Limited mobility is a very common ailment as people get older and can happen for a number of reasons, including serious illness, injury, or simply growing old.
Typically, all nursing home staff are fully trained to help move residents securely, making sure they are always safe from harm, but also ensuring any lift or transfer is done properly, reducing the risk of harm. However, transfer or lifting injuries can happen when someone is being moved and these can be devastating- some resulting in death.
If your loved one lives in a nursing home or residential setting and has mobility restrictions, it will be the responsibility of their nursing home to make sure they’re moved safely every day following regulations and using the right equipment. The home will train staff adequately in moving their residents but sometimes accidents can happen that may lead to injury.
The injury attorneys at Thompson Law Firm in Phoenix have significant experience in helping clients who have experienced nursing home abuse, including transfer and lifting injuries. Our offices are conveniently located in Chandler, Peoria, and North Phoenix, and we can meet in-person or over the phone or video call. You can contact us for a free consultation, or read on to find out more.
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Many nursing home residents have limited mobility or are unable to move at all on their own, meaning they rely on nursing home staff to get in and out of bed, move to or from a chair, and to use the toilet or shower. As these activities happen several times a day, the likelihood of sustaining bed transfer or lifting injuries is ongoing.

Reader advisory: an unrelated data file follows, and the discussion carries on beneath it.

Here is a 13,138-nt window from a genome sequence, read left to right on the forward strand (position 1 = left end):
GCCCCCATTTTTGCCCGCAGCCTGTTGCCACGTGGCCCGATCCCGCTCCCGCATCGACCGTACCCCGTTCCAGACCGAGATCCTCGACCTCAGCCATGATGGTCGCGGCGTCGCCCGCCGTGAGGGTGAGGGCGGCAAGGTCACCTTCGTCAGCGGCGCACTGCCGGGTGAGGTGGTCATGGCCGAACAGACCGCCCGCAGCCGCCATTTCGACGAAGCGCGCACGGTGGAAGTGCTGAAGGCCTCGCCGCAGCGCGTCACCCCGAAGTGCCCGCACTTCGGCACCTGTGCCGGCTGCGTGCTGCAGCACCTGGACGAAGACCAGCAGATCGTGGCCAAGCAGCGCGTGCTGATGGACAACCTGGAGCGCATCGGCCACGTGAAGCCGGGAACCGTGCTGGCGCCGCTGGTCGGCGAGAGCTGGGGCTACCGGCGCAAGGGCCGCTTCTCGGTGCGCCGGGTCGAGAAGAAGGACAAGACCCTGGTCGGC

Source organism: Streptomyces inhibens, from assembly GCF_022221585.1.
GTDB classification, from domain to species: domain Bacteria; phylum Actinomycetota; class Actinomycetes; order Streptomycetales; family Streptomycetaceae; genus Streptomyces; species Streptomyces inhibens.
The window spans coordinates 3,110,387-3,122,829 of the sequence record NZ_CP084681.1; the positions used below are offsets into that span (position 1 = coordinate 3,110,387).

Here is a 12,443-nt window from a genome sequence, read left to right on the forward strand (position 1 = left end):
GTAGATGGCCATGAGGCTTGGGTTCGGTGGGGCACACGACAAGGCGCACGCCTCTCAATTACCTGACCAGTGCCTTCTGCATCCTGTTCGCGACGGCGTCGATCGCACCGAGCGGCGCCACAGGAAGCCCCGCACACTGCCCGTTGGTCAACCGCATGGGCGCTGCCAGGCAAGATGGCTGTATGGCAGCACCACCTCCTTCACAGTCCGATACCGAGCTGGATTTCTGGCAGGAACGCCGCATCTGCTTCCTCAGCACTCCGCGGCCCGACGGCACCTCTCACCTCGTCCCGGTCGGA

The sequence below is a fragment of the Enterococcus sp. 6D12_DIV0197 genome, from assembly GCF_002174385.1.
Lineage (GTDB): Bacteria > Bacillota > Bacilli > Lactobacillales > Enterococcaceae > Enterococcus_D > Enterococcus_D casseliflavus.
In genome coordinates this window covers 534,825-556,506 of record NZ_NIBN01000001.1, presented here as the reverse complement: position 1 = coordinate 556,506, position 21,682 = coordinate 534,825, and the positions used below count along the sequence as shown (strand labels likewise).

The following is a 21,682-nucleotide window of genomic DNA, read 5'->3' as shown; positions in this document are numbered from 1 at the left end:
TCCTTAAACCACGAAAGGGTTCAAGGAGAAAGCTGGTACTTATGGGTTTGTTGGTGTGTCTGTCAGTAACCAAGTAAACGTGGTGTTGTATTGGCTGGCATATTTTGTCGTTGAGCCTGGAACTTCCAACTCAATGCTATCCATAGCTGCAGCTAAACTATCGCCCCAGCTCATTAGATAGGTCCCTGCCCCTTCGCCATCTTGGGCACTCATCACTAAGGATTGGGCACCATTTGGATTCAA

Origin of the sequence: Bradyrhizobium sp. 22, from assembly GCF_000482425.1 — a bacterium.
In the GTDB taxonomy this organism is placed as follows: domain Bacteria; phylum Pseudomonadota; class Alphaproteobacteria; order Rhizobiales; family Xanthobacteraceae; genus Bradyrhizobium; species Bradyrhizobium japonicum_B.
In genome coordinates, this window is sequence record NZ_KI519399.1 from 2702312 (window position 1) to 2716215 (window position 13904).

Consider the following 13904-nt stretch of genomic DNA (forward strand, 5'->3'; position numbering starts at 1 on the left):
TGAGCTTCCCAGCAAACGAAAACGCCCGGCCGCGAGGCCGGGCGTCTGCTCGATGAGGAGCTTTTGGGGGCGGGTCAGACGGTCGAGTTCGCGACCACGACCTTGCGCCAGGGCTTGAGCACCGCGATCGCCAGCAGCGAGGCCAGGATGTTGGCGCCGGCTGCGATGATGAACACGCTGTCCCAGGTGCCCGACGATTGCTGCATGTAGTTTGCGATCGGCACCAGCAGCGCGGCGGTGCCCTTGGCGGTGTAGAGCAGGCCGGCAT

The most common situations where lifting injuries can occur include:
These types of ‘transfers’ require well trained and attentive nursing home staff, the right equipment, and enough time to move them without rushing. When nursing homes are short-staffed or don’t provide the proper training to staff, the risk of injury when moving residents becomes very high.
Lifting injuries such as falls tend to happen when nursing home staff don’t follow a resident’s individualized care plan, try to move a resident with only one staff member when two are required, or simply rush a lift.
Even minor lifting injuries that happen when moving a resident can later develop into serious issues as elderly individuals are fragile, a little bump or scratch can turn into a fracture or bedsore. It’s very important nursing home staff act with caution when transferring or lifting elderly residents, monitoring or reporting any injuries that happen in the process.
Nursing homes regularly use mechanical lifts or Hoyer lifts to help to move and lift residents. Mechanical lifts can be an effective and safe way to move and lift disabled residents when used properly by trained staff. As residents are generally lifted off of the ground when using these systems, it’s vital the nursing home follow proper procedures and ensure that staff are properly trained to operate these machines.